Japanese stocks hit 33-year high after bubble burst
The Japanese stock market has been hot lately. The Nikkei 225, Japan’s leading stock index, closed at 30,808.35 on May 19, a 33-year high since the bubble burst in August 1990 (see graph). The index has continued to rise, hitting a 52-week high of 31,560.43 on May 29. The Nikkei 225 index, which is comprised of 225 of Japan’s leading large-cap stocks, is up more than 20% so far this year. The TOPIX index, which reflects all stocks listed on the Tokyo Stock Exchange’s main market, is also on track for its best performance in more than 30 years.
Foreign net buying continued for the seventh consecutive week through the second week of May, bringing net purchases to nearly 3 trillion yen ($2.84 trillion), according to the TSE. On May 30, Japan’s Nihongeizai Shimbun reported that foreign investors bought about ¥5.6 trillion ($53 trillion) worth of Japanese stocks from the beginning of April to the third week of May. Domestic investors are no exception. According to the Korea Depository Receipts and Payments Corporation (KDB), the amount of Japanese stocks held by domestic investors (Japanese ants) stood at $2.958 billion (about 3.9 trillion won) as of May 29. This compares to $2.6109 billion (about 3.44 trillion won) last year, an increase of about 462.5 billion won.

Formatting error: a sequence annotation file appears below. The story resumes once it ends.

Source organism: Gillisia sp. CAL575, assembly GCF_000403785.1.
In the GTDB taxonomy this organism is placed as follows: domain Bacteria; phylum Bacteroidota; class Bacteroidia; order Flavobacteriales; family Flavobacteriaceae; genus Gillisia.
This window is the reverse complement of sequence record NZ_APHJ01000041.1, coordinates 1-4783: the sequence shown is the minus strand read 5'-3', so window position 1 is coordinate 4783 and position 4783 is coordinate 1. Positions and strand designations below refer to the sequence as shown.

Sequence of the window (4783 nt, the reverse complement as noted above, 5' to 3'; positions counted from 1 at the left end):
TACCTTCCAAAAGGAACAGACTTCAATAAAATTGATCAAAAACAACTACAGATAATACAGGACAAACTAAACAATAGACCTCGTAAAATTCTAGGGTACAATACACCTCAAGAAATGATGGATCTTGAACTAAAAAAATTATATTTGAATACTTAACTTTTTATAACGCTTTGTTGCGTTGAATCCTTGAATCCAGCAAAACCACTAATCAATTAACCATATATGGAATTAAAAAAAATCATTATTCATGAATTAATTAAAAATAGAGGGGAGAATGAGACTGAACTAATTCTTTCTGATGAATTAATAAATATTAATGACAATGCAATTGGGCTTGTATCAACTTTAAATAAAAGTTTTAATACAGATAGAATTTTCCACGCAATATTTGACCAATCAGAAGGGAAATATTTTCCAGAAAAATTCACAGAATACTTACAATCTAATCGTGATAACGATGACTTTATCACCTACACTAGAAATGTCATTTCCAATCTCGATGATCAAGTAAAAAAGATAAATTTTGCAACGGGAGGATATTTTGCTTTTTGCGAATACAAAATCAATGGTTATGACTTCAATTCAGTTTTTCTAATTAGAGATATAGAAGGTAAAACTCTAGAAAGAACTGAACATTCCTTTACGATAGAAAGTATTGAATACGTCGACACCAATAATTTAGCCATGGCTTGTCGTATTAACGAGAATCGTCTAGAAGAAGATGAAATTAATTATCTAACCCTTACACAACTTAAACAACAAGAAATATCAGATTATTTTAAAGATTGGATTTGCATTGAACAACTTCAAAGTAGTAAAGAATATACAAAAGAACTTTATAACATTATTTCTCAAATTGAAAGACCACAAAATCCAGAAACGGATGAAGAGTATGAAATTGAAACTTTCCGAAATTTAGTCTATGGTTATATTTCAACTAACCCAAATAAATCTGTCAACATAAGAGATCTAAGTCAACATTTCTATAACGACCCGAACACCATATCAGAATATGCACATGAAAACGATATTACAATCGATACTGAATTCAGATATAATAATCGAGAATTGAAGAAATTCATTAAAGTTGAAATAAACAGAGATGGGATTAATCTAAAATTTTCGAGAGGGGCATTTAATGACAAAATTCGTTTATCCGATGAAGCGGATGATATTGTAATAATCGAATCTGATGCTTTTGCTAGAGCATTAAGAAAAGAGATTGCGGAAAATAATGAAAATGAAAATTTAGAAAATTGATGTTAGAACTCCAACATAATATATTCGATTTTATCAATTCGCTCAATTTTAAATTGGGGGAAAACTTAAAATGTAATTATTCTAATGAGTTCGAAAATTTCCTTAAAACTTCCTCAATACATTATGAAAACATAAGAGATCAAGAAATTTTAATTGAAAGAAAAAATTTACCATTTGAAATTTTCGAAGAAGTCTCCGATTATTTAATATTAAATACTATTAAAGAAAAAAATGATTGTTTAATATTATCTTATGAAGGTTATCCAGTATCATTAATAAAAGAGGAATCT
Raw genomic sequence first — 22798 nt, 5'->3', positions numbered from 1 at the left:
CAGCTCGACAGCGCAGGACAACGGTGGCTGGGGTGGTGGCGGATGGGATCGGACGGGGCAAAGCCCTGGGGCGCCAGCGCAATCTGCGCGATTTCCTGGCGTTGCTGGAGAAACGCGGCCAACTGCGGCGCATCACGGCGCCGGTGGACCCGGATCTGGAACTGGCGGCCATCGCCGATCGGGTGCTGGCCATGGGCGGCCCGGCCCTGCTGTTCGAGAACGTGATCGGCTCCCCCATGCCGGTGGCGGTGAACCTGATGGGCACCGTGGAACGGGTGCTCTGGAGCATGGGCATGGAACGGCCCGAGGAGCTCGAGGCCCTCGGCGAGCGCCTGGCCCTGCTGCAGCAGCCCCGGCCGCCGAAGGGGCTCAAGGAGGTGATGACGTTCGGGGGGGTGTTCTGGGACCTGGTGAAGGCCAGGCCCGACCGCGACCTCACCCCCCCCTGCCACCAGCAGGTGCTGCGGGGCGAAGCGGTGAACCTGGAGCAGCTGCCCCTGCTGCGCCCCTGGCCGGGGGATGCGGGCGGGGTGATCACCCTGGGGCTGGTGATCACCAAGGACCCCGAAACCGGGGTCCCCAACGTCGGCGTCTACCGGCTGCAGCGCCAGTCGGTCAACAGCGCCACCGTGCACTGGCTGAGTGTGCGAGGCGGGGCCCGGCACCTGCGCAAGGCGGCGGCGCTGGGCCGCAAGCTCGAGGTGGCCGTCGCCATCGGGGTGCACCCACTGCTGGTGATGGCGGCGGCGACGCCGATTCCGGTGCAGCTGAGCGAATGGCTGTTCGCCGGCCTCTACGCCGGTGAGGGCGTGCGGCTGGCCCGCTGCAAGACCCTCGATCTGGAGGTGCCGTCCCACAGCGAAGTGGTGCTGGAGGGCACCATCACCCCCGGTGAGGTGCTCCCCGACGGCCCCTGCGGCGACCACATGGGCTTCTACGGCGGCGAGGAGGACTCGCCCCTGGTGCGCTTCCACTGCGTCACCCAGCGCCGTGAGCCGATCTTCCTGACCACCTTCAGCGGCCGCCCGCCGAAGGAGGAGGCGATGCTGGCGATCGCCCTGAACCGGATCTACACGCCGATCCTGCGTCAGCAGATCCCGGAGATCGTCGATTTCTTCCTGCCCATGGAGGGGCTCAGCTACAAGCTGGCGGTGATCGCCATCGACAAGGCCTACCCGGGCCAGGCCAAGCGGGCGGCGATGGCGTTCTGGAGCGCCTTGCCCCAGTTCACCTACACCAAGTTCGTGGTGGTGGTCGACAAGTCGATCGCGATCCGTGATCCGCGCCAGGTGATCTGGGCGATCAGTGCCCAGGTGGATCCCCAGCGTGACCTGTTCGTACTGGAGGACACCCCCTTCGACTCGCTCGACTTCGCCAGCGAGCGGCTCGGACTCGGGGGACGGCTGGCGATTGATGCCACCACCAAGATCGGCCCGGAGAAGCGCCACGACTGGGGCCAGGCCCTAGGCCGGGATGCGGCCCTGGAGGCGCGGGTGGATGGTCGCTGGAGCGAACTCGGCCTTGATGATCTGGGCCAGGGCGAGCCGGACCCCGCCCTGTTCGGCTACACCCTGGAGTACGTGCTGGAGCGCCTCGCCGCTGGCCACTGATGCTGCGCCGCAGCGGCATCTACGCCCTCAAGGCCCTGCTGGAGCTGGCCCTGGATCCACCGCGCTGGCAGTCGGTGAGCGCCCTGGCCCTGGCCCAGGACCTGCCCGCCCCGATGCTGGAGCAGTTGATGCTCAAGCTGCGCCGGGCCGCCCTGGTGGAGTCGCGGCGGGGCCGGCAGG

The Buffett Effect draws investors to Japan